The film seems to view itself as a lit match in a stinky bathroom.  Audiences of the time, perhaps more attuned to harsh introspection than hindsight often gives it credit for, went for it.  Box office-wise, the unblinkingly wry Semi-Tough found success- though not at all to the degree that 1977’s other big Burt Reynolds vehicle, Smokey and the Bandit did.  Bob-and-weave cat-and-mouse shenanigans will always be a more effective sell than this kind of aloof Altman-esque meandering.  

Kino Lorber Studio Classics’ recent Blu-ray edition maintains the film’s 1970s patina and feel brilliantly- a key aspect to the experience of this oh-so-“me decade” film.  Anything less than this might well be a disservice to Semi-Tough.  There is no commentary track, which is a shame, as this is one film that really could use the feature-length contextualization that KL’s stable of film historians are apt to provide.  We do, however, get a raft of trailers for every release the label ever put out that could link back to this movie.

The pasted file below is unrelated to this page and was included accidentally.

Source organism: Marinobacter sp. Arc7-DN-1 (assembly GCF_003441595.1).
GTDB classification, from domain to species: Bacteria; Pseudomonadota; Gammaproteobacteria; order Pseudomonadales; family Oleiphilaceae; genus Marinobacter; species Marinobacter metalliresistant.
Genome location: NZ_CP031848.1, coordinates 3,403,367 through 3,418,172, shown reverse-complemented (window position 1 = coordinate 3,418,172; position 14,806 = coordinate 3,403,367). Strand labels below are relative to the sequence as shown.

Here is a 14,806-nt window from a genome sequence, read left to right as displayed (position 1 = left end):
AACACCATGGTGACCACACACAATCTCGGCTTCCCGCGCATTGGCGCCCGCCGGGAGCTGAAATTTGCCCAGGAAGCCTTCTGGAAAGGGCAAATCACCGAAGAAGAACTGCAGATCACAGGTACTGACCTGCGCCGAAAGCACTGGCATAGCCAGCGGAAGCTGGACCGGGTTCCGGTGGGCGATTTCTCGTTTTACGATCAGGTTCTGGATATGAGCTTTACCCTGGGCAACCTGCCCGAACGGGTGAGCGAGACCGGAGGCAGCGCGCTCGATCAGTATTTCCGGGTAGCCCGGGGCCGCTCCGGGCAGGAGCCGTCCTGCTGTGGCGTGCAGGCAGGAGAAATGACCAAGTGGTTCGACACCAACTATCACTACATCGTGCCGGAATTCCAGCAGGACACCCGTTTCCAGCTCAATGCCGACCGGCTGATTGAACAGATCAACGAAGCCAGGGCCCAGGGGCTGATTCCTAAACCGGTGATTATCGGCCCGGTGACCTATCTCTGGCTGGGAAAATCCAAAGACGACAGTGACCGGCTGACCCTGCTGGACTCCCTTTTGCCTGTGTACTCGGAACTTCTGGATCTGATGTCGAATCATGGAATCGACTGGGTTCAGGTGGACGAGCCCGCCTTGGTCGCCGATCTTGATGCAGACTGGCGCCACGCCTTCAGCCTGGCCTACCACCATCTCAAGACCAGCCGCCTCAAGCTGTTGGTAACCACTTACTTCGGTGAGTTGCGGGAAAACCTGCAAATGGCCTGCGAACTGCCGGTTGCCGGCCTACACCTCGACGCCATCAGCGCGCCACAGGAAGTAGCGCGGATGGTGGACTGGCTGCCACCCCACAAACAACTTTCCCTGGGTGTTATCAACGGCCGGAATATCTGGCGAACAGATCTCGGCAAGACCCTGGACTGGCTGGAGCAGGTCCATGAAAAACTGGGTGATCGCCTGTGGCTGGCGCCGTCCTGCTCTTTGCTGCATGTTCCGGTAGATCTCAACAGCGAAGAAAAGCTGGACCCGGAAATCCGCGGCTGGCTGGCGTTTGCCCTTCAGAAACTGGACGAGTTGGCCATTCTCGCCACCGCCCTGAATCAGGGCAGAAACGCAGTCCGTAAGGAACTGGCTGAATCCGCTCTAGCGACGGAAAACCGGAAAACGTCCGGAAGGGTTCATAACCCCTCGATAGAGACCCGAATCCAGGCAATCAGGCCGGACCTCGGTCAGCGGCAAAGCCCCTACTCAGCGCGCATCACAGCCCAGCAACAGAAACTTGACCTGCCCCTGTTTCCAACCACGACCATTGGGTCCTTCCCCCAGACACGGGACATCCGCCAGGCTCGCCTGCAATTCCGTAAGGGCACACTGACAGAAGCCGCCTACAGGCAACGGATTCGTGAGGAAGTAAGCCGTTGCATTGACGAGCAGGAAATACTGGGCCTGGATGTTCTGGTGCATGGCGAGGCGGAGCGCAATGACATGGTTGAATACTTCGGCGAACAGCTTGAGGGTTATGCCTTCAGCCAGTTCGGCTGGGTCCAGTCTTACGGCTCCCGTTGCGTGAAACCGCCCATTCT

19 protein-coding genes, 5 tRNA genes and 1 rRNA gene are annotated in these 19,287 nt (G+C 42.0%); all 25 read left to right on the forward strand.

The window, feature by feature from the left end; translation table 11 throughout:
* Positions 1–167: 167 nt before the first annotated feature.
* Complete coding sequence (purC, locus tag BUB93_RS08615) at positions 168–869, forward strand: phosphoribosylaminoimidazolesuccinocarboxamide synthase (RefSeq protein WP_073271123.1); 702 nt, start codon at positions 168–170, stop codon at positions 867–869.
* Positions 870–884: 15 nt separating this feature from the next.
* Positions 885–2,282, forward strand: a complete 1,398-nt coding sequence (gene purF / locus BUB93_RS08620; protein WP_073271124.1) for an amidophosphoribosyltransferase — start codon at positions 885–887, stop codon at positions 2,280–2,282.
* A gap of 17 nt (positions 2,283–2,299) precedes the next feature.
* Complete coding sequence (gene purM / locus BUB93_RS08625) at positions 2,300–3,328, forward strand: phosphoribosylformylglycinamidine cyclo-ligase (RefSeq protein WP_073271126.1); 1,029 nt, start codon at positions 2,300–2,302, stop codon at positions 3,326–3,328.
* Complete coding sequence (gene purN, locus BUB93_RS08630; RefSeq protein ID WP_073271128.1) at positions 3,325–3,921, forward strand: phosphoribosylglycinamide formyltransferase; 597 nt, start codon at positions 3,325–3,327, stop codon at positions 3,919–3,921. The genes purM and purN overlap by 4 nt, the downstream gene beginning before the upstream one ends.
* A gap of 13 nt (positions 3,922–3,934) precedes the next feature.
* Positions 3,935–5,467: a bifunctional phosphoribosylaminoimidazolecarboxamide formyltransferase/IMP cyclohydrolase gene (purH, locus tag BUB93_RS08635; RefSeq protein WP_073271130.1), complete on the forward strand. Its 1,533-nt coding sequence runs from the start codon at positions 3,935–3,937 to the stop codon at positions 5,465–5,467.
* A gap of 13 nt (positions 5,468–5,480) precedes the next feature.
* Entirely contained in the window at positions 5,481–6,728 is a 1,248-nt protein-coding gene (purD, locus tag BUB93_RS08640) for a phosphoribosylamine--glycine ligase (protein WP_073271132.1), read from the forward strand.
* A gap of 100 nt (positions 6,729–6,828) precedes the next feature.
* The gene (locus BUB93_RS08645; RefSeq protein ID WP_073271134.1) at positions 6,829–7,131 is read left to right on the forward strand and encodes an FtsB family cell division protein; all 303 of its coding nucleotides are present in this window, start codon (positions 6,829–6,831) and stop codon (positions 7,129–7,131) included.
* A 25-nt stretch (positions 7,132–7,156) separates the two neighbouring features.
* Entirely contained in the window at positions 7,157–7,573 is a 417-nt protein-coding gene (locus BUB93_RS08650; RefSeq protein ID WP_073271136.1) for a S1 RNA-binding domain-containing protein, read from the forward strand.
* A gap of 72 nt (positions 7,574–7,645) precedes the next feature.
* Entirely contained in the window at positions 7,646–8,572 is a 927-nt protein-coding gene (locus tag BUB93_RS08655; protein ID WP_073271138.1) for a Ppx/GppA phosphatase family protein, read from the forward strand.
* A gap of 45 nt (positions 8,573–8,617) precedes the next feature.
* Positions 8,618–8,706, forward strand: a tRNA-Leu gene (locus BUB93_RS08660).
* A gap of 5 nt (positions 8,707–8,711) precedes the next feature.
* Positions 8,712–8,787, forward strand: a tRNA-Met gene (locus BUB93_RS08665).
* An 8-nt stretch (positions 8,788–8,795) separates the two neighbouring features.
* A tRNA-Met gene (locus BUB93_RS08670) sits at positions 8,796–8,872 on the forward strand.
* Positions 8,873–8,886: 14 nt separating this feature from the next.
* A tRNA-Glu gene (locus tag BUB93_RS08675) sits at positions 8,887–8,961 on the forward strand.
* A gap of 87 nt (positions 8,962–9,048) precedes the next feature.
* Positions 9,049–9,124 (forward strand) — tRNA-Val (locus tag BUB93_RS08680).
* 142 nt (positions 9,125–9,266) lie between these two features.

Ritchie seems far less interested in where to put the camera or modeling a cinematic atmosphere than cultivating a particularly sharp, sustained tone.  This director does what he does, and in such, it’s hard to criticize him too much in this, his heyday.  But undeniably, it’s the confident cast and their consistent chemistry that carry Semi-Tough.  And their great talent aside, it can’t be denied that Reynolds, Kristofferson and Clayburgh all simply owned the era when it came to screen presence.  Whether they’re carrying Semi-Tough to the end zone, the alter, or the bathroom… that simply depends on which “it” you walk away with.

The images used in this review are intended for reference only and do not reflect the image quality of this Blu-ray. Thanks to Kino Lorber for providing this Blu-ray review copy.